Buffers:
not specified
Light source:
Xenon lamp
Light spectrum: wavelength in nm:
>= 250 - <= 800
Details on light source:
Intensity of the xenon lamps was measured using an International Light Radiometer (Model IL 1700, International Light, Inc., Newburyport, MA) equipped with a Model SUD 400 photodetector enclosed in a quartz casing (1/8" thick) located within the irradiation chamber and submerged in the water bath. Intensity measurements were monitored at intervals of 10 seconds and recorded at 10-minute intervals with the Campbell Scientific Model 2IX Datalogger. Intensity measurements were used to confirm the output of the xenon lamps during the course of the study and to allow calculation of a total intensity for the study period.
The spectral distribution of emitted light from the xenon lamps was determined at the beginning and end of the study to assess any effects of lamp aging during the course of the study. Spectral intensity was measured at each 10-nm increment from 250-800 nm using an IL 782 monochromator/photomultiplier, an IL 760 D photomultiplier power supply and an EL 1700 radiometer. These instruments were obtained from International Light, Inc. (Newburyport, MA). These measurements present monochromatic intensity at each specified wavelength as opposed to the integrated intensity in the 10-nm window.
Details on test conditions:
Non-radiolabelled reference substances for tetramethylthiuram disulfide (TMTD) and l,l,3,3-tetramethyl-2-thiourea (TMTU) were obtained from Aldrich Chemical Company (Milwaukee, WT). Tetramethylthiuram monosulfide (TMTM) was obtained from Lancaster Synthesis, Inc. (Windham, NH). Methylisothiocyanate (MITC) was obtained from Crescent Chemical Co., Inc. (Hauppauge, NY). Carbon disulfide (CS2), 14CS2 and 14C02 (sodium bicarbonate salt) were obtained from Sigma Chemical Company (St. Louis, MO). Non-radiolabelled standards of TMTD, TMTM, TMTU and MITC, and CS2 were analyzed by HPLC (qualitatively) prior to use in the study and following the last sampling to confirm stability.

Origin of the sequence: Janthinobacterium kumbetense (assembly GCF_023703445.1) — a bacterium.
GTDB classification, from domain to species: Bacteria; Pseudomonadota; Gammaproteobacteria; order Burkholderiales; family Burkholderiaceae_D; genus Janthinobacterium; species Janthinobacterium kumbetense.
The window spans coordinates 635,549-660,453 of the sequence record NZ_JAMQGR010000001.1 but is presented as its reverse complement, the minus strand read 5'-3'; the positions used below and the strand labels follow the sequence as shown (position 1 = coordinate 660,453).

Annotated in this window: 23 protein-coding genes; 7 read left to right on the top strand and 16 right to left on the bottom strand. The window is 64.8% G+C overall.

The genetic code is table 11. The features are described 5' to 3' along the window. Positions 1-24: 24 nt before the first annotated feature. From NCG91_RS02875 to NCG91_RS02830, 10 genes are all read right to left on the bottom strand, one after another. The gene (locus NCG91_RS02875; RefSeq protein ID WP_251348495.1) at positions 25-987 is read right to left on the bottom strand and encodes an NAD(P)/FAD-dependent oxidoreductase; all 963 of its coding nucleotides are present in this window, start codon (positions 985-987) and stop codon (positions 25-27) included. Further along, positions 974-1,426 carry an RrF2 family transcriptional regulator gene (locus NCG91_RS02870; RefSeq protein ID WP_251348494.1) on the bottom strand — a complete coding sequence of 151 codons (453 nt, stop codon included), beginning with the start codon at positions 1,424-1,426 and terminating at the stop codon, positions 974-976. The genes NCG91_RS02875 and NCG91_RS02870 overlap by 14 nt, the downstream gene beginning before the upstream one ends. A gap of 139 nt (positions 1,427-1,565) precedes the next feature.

Solvents used were HPLC-grade or higher quality and were obtained from Fisher Scientific (Pittsburgh, PA). Deionized ultrafiltered (DIUF) water was also obtained from Fisher Scientific. Trypticase soy agar and potato dextrose agar were obtained from Difco Laboratories (Detroit, MI). Safety-Solve™ scintillation cocktail (Research Products International, Mount Prospect, IL) was used for all liquid scintillation counting (LSC) and 14C-radiocarbon detection by high performance liquid chromatography (HPLC). Iodomethane was obtained from Aldrich Chemical Company. Tetrabutylammonium phosphate was obtained from Eastman Kodak Co., Rochester, NY. All other chemicals used were reagent-grade or higher quality.
Apparatus
All photolysis glassware was autoclaved prior to use (121 °C, 15 psi, approximately 30 minutes). Tubes for irradiated solutions were constructed from quartz (11-mm internal diameter x 205-mm length). Dark control tubes were constructed from Pyrex® and foil-covered. Each set of tubes (irradiated and dark controls) were continuously purged with humidified air under negative pressure with the air being passed through a series of volatile collection traps. Ambient air was drawn through a Gelman bacterial air vent (Model No. 4210, Gelman Sciences, Ann Arbor, MI) at approximately 50 to 70 ml per minute, then bubbled through a humidifying flask containing filter-sterilized DIUF water. The humidified air was continuously drawn through the test system into a series of foil-covered traps (dispersion tubes) containing methanolic IN KOH (two traps), ethanol and ethylene glycol for collection of volatile compounds. A separate set of traps was used for the irradiated and dark control sample sets. Traps were filled with 50 ml of trapping solution at study initiation.